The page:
When Georgetown announced yesterday that it planned to take steps toward atoning for its slavetrading past, including “awarding preferential status in the admissions process to descendants of the enslaved,” it represented a major tack in what’s been largely an institutional dialogue on our nation’s ugly history.
Georgetown, in a report issued by a special university committee, should give advantage in admissions to descendants of all the slaves whose labor benefited Georgetown. The report notes that the university sold slaves – men, women, and children – in 1838 to help keep the university afloat.
This is a direct dig into the roots of inequity in the United States, rather than a continued pruning of the fruit of those roots. It would be nice to see Rutgers, as part of its Rutgers 250 campaign, make a similar move, if not more. To give them credit, RU has taken steps, creating the Task Force on Inclusion and Community Values and the Committee on Enslaved and Disenfranchised Populations in Rutgers History.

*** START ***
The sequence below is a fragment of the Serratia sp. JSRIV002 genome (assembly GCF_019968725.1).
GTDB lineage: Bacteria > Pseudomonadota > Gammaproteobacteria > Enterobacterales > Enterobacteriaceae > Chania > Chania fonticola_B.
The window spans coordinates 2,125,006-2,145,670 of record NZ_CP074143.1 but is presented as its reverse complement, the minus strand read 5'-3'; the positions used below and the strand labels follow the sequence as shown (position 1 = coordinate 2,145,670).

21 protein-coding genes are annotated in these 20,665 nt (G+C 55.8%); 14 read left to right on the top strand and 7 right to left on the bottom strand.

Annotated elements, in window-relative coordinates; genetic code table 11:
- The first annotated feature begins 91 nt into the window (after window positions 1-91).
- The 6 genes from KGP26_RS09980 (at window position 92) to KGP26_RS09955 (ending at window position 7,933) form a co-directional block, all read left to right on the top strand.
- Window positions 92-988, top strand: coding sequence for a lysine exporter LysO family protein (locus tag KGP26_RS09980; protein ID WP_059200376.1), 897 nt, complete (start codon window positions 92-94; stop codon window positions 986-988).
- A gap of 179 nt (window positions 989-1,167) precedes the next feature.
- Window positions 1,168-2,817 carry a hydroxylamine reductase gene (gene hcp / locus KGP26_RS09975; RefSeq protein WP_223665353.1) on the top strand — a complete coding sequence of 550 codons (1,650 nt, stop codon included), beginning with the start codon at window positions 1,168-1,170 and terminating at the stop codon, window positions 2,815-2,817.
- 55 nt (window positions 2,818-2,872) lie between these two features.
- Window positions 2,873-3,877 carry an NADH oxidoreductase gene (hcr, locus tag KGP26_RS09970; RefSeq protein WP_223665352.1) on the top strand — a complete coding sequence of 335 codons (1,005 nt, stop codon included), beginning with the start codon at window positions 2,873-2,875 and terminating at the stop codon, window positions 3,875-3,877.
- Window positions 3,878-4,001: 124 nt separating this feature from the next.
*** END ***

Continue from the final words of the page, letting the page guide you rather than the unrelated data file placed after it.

And while these are positives steps, they nevertheless feel woefully academic, And when Rutgers—like many schools in the slavery era— engaged in the horror that served as our country’s socio-economic cornerstone, it must make reparations. Also, h/t to Mutgers’ Joe Amditis, who I’ve had the privilege of working with on the Citizens Campaigns “City Storytellers” initiative.
Just as we noted back in April when Princeton’s Woodrow Wilson School School declined to change its name when its namesake’s racism came into sharp relief with modern equity movements like #BlackLivesMatter, I should note that schools are taking aim at their racist histories. That said, necessary task forces must be met with necessary action. Georgetown sets a good precedent.